Situation: 4th Quarter. Down 3 against the Chiefs. 3rd down and 14.
Personnel: Chiefs are in 11 Personnel. Browns are in their 2-3-6 Dime Package.
Browns run a single high, man under shell behind the front 7. A common theme among aggressive, successful defensive coordinators is attacking protection schemes. How do can you bind an offensive line?
Look at the right side of the line. If we include our SS and their center, you're looking at a 4 on 4 matchup (Charles picks up the free rusher). All protection schemes are going to, at a minimum, keep this balance (obviously), and if they can't then there's an immediate "hot" throw for the the QB to exploit the blitz. In a straight up, downhill blitz, basically this protection scheme would easily allow the center to matchup on the SS, the guard on the tackle, Charles on the Mike, and the LT on the Elephant rusher. Horton takes a different approach.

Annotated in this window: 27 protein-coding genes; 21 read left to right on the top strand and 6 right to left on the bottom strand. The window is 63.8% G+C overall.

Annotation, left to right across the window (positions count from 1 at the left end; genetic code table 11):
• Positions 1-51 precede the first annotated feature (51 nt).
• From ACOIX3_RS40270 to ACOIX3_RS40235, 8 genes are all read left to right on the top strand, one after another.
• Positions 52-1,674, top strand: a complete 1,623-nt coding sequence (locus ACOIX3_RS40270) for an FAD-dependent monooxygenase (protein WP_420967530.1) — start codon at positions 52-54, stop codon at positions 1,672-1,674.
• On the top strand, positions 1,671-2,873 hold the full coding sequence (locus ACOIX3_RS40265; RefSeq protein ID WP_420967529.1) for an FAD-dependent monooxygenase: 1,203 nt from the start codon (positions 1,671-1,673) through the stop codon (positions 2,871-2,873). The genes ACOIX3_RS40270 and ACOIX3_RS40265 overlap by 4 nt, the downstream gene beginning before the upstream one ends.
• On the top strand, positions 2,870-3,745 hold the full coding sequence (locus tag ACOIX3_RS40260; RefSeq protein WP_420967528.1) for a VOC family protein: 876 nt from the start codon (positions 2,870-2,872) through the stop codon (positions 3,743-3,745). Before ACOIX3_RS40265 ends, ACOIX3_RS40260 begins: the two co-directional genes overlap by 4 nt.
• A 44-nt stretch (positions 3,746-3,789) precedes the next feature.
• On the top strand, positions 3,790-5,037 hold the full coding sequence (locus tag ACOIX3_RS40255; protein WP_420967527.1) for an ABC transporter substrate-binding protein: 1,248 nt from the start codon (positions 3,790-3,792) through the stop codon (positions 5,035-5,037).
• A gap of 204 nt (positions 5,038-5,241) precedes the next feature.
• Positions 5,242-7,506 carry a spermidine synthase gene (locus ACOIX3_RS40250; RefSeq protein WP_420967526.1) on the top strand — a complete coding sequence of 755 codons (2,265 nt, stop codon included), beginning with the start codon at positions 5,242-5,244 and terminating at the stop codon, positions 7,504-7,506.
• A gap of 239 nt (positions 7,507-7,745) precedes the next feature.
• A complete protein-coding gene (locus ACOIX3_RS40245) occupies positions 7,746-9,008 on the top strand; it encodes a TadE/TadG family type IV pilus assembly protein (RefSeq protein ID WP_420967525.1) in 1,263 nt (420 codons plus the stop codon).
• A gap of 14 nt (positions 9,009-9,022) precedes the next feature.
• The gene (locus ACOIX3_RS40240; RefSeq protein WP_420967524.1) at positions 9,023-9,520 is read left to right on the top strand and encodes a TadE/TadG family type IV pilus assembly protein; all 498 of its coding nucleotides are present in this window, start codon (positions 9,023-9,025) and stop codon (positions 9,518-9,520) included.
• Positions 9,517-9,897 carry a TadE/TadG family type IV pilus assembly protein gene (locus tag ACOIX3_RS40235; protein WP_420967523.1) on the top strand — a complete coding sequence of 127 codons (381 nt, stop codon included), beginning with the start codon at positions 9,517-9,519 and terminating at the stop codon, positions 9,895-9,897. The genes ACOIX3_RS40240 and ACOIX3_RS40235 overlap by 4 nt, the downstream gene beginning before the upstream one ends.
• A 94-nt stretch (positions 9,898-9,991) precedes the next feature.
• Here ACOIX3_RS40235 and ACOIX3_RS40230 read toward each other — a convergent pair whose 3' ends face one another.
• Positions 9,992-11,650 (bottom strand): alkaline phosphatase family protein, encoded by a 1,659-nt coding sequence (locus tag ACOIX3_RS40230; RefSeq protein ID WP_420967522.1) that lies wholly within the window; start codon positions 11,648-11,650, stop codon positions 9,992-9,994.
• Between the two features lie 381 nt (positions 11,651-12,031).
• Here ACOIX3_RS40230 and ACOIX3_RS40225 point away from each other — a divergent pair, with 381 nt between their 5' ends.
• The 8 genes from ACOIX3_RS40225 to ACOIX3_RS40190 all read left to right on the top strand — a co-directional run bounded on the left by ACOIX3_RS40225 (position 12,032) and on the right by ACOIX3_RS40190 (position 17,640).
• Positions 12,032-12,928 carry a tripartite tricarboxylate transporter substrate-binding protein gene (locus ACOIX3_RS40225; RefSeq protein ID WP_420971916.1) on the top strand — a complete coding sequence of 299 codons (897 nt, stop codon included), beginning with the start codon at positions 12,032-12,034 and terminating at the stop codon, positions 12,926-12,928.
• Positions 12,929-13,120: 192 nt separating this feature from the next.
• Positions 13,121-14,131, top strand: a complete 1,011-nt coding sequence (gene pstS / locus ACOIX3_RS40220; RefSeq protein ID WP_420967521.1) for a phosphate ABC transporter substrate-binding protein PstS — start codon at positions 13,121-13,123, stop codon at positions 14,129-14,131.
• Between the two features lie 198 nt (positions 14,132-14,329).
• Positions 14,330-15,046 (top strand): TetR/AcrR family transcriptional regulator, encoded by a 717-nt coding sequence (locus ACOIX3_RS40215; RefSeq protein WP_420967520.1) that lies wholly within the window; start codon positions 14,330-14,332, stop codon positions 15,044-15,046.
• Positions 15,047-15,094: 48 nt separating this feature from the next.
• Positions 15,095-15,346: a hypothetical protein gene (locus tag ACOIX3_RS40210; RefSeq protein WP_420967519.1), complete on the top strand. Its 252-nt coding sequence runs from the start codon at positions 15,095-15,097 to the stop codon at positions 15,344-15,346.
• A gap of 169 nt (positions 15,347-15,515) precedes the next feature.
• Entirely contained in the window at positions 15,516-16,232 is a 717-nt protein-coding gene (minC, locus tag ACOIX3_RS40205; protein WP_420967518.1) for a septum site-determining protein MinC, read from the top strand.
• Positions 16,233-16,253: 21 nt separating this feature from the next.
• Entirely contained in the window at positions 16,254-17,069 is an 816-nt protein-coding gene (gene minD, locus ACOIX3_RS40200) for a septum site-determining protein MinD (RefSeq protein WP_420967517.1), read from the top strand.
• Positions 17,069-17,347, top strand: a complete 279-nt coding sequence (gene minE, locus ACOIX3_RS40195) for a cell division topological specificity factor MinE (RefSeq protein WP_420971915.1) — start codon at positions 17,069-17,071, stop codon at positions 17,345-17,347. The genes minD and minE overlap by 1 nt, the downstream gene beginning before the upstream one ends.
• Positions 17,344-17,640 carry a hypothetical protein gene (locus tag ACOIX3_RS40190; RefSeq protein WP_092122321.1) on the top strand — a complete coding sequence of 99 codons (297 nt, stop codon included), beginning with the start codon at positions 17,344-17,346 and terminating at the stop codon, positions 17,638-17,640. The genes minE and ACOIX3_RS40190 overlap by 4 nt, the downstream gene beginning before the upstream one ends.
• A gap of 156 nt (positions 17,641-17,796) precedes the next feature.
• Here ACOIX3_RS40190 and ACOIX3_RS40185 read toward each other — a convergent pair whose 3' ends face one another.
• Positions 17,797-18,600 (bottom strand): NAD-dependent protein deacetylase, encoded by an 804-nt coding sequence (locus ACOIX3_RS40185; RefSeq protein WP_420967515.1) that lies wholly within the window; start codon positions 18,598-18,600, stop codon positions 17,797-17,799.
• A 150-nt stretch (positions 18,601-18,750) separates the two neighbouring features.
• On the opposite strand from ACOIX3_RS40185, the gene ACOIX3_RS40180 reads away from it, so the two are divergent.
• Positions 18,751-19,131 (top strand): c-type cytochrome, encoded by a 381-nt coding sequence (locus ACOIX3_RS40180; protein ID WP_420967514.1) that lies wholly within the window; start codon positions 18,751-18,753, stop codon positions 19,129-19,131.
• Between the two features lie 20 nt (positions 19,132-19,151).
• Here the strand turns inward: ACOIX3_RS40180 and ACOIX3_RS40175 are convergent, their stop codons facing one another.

The first key in this blitz is the stunt up front. Desmond Bryant crashes down into the center, driving into the A gap. Armonty Bryant stunts behind him into the weakside B gap. On it's own, this stunt creates a pressure opportunity. It also sets the table for the real pressure.
The LG is in a pickle. He can't allow A gap pressure, but he's also responsible for the weakside B gap. The stunt takes place, and the blitz comes behind it. Jackson comes with the first wave of pressure, which occupies the back. Now, if the protection was passed off soundly, the LG might be able to recover and get to TJ Ward (SS) who's coming on a delayed overload blitz behind the Mike linebacker. He doesn't, though. Ward gets through untouched and gets the sack.
It is cliche, but it really is a thing of beauty when these blitzes come together as designed. In studying tape of Horton, it's clear that, especially as it relates to pressure packages, he's one of the best in the NFL. We'll look to understand this better as the offseason labors on.